QUOTE OF THE DAY
Notice how many of the Olympic athletes effusively thanked their mothers for their success? “She drove me to my practice at four in the morning,” etc. Writing is not figure skating or skiing. Your mother will not make you a writer. My advice to any young person who wants to write is: leave home.
The writer must be a psychologist, but a secret one; he must sense and know the roots of phenomena, but offer only the phenomena themselves as they blossom or wither.
Start telling the stories that only you can tell, because there’ll always be better writers than you and there’ll always be smarter writers than you. There will always be people who are much better at doing this or doing that, but you are the only you.
You have to follow your own voice. You have to be yourself when you write. In effect, you have to announce, “This is me, this is what I stand for, this is what you get when you read me. I’m doing the best I can—buy me or not—but this is who I am as a writer.”
This manuscript of yours that has just come back from another editor is a precious package. Don't consider it rejected. Consider that you've addressed it “to the editor who can appreciate my work” and it has simply come back stamped “Not at this address.” Just keep looking for the right address.
Imagine that you are dying. If you had a terminal disease would you finish this book? Why not? The thing that annoys this 10-weeks-to-live self is the thing that is wrong with the book. So change it. Stop arguing with yourself. Change it. See? Easy. And no one had to die.
To gain your own voice, you have to forget about having it heard. Renounce that and you get your own voice automatically. Try to become a saint of your own province and your own consciousness, and you won’t worry about being heard in The New York Times.
Composition is a discipline; it forces us to think. If you want to “get in touch with your feelings,” fine—talk to yourself; we all do. But, if you want to communicate with another thinking human being, get in touch with your thoughts. Put them in order; give them a purpose; use them to persuade, to instruct, to discover, to seduce. The secret way to do this is to write it down and then cut out the confusing parts.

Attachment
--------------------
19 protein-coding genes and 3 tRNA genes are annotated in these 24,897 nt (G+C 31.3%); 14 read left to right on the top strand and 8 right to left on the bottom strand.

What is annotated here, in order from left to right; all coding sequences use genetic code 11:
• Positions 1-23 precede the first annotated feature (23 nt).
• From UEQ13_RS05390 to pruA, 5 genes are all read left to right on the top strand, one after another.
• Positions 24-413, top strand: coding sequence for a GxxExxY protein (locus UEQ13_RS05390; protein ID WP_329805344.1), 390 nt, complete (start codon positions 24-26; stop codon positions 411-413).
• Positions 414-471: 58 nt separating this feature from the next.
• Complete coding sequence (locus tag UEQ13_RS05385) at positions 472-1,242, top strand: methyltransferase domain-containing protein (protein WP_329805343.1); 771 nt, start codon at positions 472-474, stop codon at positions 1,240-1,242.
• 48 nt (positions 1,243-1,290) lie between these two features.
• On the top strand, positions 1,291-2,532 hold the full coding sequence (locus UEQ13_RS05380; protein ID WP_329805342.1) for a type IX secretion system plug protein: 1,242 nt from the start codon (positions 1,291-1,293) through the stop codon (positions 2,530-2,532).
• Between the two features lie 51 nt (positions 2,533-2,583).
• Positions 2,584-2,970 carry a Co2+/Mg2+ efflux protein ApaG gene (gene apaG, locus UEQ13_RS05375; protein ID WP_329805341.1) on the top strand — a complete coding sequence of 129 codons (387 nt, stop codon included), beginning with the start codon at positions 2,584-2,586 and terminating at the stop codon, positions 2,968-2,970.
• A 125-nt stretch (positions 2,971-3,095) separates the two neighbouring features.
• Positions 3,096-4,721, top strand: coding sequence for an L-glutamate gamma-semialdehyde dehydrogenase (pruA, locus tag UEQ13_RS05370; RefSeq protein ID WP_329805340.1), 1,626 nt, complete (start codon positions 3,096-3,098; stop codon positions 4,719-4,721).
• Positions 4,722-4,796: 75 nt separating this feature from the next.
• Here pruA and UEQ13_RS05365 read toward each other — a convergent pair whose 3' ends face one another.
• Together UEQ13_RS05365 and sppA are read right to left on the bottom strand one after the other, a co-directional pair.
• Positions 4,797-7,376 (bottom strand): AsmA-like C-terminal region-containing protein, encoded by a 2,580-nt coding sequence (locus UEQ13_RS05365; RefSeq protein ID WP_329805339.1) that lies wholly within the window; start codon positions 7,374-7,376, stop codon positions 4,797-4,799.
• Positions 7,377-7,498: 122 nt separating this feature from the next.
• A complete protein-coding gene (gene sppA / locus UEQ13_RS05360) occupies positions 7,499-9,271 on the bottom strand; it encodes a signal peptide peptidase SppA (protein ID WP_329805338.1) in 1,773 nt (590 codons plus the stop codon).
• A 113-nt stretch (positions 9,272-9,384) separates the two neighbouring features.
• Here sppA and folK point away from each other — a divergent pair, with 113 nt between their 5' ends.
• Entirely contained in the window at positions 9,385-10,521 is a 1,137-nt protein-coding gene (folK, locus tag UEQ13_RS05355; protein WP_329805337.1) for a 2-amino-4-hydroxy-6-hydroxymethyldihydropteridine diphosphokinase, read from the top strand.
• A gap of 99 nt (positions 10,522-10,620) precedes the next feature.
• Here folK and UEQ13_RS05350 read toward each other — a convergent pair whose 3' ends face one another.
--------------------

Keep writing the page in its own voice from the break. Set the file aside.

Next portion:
You must get beyond divertissement, sketch, anecdote, the interesting moment. You must get to the mystery of human personality. What is the line of the story that leads us to a point where we see or intuit something we haven't before?
Writing is like sex. You have to save your love for the love object. If you go around spouting about your idea, there’ll be no “charge” left. You can’t father children that way.
Abandon the idea that you are ever going to finish. Lose track of the 400 pages and write just one page for each day, it helps. Then when it gets finished, you are always surprised.
Though our publishers will tell you that they are ever seeking “original” writers, nothing could be farther from the truth. What they want is more of the same, only thinly disguised. They most certainly do not want another Faulkner, another Melville, another Thoreau, another Whitman. What the public wants, no one knows. Not even the publishers.
Writing is not like painting where you add. It is not what you put on the canvas that the reader sees. Writing is more like a sculpture where you remove, you eliminate in order to make the work visible. Even those pages you remove somehow remain.
The best thing about writing fiction is that moment where the story catches fire and comes to life on the page, and suddenly it all makes sense and you know what it’s about and why you’re doing it and what these people are saying and doing, and you get to feel like both the creator and the audience. Everything is suddenly both obvious and surprising (“but of course that’s why he was doing that, and that means that…”) and it’s magic and wonderful and strange.
Like many others who turned into writers, I disappeared into books when I was very young, disappeared into them like someone running into the woods. What surprised and still surprises me is that there was another side to the forest of stories and the solitude, that I came out that other side and met people there. Writers are solitaries by vocation and necessity. I sometimes think the test is not so much talent, which is not as rare as people think, but purpose or vocation, which manifests in part as the ability to endure a lot of solitude and keep working. Before writers are writers they are readers, living in books, through books, in the lives of others that are also the heads of others, in that act that is so intimate and yet so alone.
When an idea comes, spend silent time with it. Remember Keats's idea of Negative Capability and Kipling's advice to "drift, wait and obey." Along with your gathering of hard data, allow yourself also to dream your idea into being.
Art has to be a kind of confession. I don't mean a true confession in the sense of that dreary magazine. The effort it seems to me, is: if you can examine and face your life, you can discover the terms with which you are connected to other lives, and they can discover them, too the terms with which they are connected to other people.
When you write humor, people think that you just record into a tape recorder and then someone else transcribes your words. It doesn’t occur to them that you have to choose this word over that word—and do so very carefully. I’m often asked in interviews, “How long have you been a storyteller?” To me, that implies some woman in bare feet who comes to the local library and tells stories. I just cringe when people say that. Most people have no concept of writing, or what’s involved with the process.